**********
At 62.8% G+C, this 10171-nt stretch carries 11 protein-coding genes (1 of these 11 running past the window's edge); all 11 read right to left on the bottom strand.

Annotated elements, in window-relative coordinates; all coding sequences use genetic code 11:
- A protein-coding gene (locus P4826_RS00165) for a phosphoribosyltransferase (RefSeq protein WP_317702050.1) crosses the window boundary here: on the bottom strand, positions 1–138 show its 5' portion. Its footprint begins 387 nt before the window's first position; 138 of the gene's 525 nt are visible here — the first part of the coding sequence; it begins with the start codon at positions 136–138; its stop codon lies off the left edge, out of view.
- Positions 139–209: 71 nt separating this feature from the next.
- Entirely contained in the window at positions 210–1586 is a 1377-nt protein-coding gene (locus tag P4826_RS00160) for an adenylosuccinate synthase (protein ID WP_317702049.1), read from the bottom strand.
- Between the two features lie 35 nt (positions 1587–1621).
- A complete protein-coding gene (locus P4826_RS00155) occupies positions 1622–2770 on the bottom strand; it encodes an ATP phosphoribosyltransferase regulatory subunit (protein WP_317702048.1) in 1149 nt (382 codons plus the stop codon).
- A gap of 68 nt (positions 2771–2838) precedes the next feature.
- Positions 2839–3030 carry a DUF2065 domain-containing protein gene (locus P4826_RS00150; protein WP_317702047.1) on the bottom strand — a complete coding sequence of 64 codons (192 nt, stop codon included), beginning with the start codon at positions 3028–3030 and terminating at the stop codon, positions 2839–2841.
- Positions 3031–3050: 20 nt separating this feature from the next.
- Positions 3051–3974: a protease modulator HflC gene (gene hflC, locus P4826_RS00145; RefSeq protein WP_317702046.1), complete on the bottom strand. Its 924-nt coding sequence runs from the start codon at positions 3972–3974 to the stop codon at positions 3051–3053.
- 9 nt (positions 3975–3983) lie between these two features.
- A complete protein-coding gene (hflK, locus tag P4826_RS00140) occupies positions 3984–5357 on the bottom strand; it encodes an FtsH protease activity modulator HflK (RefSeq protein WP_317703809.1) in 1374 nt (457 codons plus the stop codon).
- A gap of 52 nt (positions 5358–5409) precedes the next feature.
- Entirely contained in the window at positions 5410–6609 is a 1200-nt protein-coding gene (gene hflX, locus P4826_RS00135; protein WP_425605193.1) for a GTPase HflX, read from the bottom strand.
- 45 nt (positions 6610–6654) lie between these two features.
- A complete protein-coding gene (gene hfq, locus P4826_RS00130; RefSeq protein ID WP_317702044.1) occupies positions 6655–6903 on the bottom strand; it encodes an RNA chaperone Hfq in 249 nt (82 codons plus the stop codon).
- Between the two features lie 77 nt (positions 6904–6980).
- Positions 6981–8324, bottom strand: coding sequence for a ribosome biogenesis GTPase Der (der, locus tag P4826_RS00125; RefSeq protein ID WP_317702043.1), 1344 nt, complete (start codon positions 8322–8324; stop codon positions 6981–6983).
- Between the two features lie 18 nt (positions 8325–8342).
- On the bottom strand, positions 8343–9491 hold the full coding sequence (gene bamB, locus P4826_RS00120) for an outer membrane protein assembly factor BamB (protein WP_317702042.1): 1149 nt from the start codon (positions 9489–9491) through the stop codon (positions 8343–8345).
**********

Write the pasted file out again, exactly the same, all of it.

At 62.8% G+C, this 10171-nt stretch carries 11 protein-coding genes (1 of these 11 running past the window's edge); all 11 read right to left on the bottom strand.

Annotated elements, in window-relative coordinates; all coding sequences use genetic code 11:
- A protein-coding gene (locus P4826_RS00165) for a phosphoribosyltransferase (RefSeq protein WP_317702050.1) crosses the window boundary here: on the bottom strand, positions 1–138 show its 5' portion. Its footprint begins 387 nt before the window's first position; 138 of the gene's 525 nt are visible here — the first part of the coding sequence; it begins with the start codon at positions 136–138; its stop codon lies off the left edge, out of view.
- Positions 139–209: 71 nt separating this feature from the next.
- Entirely contained in the window at positions 210–1586 is a 1377-nt protein-coding gene (locus tag P4826_RS00160) for an adenylosuccinate synthase (protein ID WP_317702049.1), read from the bottom strand.
- Between the two features lie 35 nt (positions 1587–1621).
- A complete protein-coding gene (locus P4826_RS00155) occupies positions 1622–2770 on the bottom strand; it encodes an ATP phosphoribosyltransferase regulatory subunit (protein WP_317702048.1) in 1149 nt (382 codons plus the stop codon).
- A gap of 68 nt (positions 2771–2838) precedes the next feature.
- Positions 2839–3030 carry a DUF2065 domain-containing protein gene (locus P4826_RS00150; protein WP_317702047.1) on the bottom strand — a complete coding sequence of 64 codons (192 nt, stop codon included), beginning with the start codon at positions 3028–3030 and terminating at the stop codon, positions 2839–2841.
- Positions 3031–3050: 20 nt separating this feature from the next.
- Positions 3051–3974: a protease modulator HflC gene (gene hflC, locus P4826_RS00145; RefSeq protein WP_317702046.1), complete on the bottom strand. Its 924-nt coding sequence runs from the start codon at positions 3972–3974 to the stop codon at positions 3051–3053.
- 9 nt (positions 3975–3983) lie between these two features.
- A complete protein-coding gene (hflK, locus tag P4826_RS00140) occupies positions 3984–5357 on the bottom strand; it encodes an FtsH protease activity modulator HflK (RefSeq protein WP_317703809.1) in 1374 nt (457 codons plus the stop codon).
- A gap of 52 nt (positions 5358–5409) precedes the next feature.
- Entirely contained in the window at positions 5410–6609 is a 1200-nt protein-coding gene (gene hflX, locus P4826_RS00135; protein WP_425605193.1) for a GTPase HflX, read from the bottom strand.
- 45 nt (positions 6610–6654) lie between these two features.
- A complete protein-coding gene (gene hfq, locus P4826_RS00130; RefSeq protein ID WP_317702044.1) occupies positions 6655–6903 on the bottom strand; it encodes an RNA chaperone Hfq in 249 nt (82 codons plus the stop codon).
- Between the two features lie 77 nt (positions 6904–6980).
- Positions 6981–8324, bottom strand: coding sequence for a ribosome biogenesis GTPase Der (der, locus tag P4826_RS00125; RefSeq protein ID WP_317702043.1), 1344 nt, complete (start codon positions 8322–8324; stop codon positions 6981–6983).
- Between the two features lie 18 nt (positions 8325–8342).
- On the bottom strand, positions 8343–9491 hold the full coding sequence (gene bamB, locus P4826_RS00120) for an outer membrane protein assembly factor BamB (protein WP_317702042.1): 1149 nt from the start codon (positions 9489–9491) through the stop codon (positions 8343–8345).